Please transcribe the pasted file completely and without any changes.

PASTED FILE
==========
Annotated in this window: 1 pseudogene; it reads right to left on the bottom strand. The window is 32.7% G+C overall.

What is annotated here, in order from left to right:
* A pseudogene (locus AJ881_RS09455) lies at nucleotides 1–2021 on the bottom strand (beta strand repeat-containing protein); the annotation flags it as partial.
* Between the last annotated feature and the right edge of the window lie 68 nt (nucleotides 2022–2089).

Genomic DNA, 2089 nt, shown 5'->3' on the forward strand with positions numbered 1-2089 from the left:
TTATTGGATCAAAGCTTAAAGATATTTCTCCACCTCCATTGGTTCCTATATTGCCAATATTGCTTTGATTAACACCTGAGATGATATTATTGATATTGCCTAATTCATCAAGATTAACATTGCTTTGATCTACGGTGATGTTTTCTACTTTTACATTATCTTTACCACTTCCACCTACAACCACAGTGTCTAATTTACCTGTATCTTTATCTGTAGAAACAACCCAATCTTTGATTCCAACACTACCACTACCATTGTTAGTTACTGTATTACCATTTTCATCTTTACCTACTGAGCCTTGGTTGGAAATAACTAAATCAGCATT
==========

Annotated in this window: 1 pseudogene; it reads right to left on the bottom strand. The window is 32.7% G+C overall.

What is annotated here, in order from left to right:
* A pseudogene (locus AJ881_RS09455) lies at nucleotides 1–2021 on the bottom strand (beta strand repeat-containing protein); the annotation flags it as partial.
* Between the last annotated feature and the right edge of the window lie 68 nt (nucleotides 2022–2089).

Genomic DNA, 2089 nt, shown 5'->3' on the forward strand with positions numbered 1-2089 from the left:
TTATTGGATCAAAGCTTAAAGATATTTCTCCACCTCCATTGGTTCCTATATTGCCAATATTGCTTTGATTAACACCTGAGATGATATTATTGATATTGCCTAATTCATCAAGATTAACATTGCTTTGATCTACGGTGATGTTTTCTACTTTTACATTATCTTTACCACTTCCACCTACAACCACAGTGTCTAATTTACCTGTATCTTTATCTGTAGAAACAACCCAATCTTTGATTCCAACACTACCACTACCATTGTTAGTTACTGTATTACCATTTTCATCTTTACCTACTGAGCCTTGGTTGGAAATAACTAAATCAGCATT